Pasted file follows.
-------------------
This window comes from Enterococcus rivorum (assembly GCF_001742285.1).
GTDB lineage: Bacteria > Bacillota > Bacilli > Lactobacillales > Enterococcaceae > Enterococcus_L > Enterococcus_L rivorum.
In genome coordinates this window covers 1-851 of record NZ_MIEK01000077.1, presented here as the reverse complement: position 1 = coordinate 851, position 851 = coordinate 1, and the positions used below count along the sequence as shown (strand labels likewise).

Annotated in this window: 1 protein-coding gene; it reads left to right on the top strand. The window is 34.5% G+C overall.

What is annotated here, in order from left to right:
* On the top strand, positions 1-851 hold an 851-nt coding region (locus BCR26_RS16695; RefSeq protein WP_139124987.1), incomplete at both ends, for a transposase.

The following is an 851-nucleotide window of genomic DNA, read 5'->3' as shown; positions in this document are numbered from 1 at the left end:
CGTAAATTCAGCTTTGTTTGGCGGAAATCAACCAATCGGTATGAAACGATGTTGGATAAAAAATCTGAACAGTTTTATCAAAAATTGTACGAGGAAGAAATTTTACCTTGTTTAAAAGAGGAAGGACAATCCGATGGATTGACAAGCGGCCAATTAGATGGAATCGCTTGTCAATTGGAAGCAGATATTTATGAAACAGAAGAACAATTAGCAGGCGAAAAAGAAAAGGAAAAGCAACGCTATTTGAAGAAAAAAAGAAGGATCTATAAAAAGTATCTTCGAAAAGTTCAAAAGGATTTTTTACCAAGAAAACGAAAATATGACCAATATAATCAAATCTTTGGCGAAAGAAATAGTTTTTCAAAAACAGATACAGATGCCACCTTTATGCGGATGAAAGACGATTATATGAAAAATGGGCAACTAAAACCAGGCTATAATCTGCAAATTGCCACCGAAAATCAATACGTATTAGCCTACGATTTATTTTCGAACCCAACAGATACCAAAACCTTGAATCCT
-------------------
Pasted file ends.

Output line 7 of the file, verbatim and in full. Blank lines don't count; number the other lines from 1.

The following is an 851-nucleotide window of genomic DNA, read 5'->3' as shown; positions in this document are numbered from 1 at the left end: